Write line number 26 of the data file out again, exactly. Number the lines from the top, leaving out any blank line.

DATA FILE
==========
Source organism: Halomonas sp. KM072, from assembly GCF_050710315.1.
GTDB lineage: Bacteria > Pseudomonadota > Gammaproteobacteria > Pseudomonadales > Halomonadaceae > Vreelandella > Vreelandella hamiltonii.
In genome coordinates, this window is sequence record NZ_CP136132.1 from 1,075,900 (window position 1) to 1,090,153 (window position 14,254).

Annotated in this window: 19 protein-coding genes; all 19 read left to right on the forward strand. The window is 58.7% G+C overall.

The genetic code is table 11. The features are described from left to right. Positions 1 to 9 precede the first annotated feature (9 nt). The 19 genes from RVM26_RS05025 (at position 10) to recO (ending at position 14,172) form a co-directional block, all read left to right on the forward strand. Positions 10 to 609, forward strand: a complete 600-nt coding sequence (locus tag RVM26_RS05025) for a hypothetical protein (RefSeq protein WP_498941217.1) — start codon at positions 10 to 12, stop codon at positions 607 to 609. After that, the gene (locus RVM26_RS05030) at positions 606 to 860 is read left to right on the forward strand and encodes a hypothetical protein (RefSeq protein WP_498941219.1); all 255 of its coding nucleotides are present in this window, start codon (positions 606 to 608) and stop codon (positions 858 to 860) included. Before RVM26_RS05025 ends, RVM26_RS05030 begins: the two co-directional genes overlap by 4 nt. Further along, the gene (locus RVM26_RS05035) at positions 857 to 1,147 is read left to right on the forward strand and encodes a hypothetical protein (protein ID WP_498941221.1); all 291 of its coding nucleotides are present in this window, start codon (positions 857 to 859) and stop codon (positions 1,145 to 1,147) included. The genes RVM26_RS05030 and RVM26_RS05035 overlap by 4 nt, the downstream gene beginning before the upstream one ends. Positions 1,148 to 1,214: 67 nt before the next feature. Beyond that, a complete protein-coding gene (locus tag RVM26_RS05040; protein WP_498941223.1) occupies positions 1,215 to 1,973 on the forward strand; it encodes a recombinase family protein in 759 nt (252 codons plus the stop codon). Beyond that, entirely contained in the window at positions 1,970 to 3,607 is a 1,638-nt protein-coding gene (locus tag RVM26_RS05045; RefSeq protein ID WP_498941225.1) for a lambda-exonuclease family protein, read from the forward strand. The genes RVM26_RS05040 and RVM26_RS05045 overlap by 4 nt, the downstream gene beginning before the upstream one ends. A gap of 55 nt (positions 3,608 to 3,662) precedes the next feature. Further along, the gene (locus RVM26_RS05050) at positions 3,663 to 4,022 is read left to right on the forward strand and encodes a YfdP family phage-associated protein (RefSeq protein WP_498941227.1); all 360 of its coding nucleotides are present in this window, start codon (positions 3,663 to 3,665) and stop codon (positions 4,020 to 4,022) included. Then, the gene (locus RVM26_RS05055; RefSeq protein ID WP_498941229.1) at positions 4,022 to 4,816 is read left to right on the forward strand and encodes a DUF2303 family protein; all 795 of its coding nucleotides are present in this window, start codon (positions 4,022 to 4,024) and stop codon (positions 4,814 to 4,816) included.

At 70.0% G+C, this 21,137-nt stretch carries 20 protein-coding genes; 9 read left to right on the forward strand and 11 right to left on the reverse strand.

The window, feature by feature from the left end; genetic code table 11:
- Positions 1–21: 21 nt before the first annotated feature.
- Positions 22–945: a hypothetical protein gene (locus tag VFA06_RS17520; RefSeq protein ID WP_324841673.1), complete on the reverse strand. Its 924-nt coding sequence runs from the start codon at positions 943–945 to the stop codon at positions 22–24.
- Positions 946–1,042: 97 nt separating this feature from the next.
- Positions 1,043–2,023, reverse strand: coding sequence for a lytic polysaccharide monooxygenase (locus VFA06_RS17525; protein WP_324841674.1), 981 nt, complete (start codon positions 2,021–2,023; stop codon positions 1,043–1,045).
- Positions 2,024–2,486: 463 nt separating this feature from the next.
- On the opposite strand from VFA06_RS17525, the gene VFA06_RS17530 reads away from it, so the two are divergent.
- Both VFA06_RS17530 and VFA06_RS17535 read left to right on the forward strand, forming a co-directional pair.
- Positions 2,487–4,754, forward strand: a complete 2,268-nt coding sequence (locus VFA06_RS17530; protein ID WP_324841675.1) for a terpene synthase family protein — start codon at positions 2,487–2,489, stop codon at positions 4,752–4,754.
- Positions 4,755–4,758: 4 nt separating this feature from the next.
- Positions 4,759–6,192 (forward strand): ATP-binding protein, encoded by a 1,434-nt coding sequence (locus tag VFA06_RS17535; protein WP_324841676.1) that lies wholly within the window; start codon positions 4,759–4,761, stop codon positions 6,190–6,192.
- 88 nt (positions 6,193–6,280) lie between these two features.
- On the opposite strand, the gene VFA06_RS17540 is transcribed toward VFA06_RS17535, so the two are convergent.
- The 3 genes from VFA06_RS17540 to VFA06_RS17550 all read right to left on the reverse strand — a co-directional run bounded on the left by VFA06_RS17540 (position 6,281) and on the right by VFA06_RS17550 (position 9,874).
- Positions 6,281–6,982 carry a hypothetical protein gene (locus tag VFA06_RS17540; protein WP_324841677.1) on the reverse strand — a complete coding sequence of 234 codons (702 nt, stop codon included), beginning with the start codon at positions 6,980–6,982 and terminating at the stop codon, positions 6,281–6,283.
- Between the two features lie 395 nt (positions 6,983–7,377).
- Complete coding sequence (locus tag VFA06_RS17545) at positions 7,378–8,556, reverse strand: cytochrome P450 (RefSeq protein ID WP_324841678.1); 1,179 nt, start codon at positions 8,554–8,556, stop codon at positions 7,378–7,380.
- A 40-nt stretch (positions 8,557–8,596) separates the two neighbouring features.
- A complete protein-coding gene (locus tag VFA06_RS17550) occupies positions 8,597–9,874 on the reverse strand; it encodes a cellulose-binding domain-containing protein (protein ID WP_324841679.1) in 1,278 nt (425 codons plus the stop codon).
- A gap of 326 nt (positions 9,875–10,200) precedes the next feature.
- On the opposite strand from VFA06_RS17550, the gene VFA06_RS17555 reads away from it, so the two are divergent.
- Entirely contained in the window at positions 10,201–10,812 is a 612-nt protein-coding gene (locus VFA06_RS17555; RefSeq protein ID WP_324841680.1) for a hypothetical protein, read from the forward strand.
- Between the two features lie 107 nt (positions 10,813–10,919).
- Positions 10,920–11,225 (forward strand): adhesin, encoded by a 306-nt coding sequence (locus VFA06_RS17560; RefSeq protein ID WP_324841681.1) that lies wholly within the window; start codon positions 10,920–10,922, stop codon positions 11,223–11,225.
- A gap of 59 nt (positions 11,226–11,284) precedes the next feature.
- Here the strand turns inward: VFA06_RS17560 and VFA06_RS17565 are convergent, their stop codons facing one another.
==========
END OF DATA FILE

- A gap of 326 nt (positions 9,875–10,200) precedes the next feature.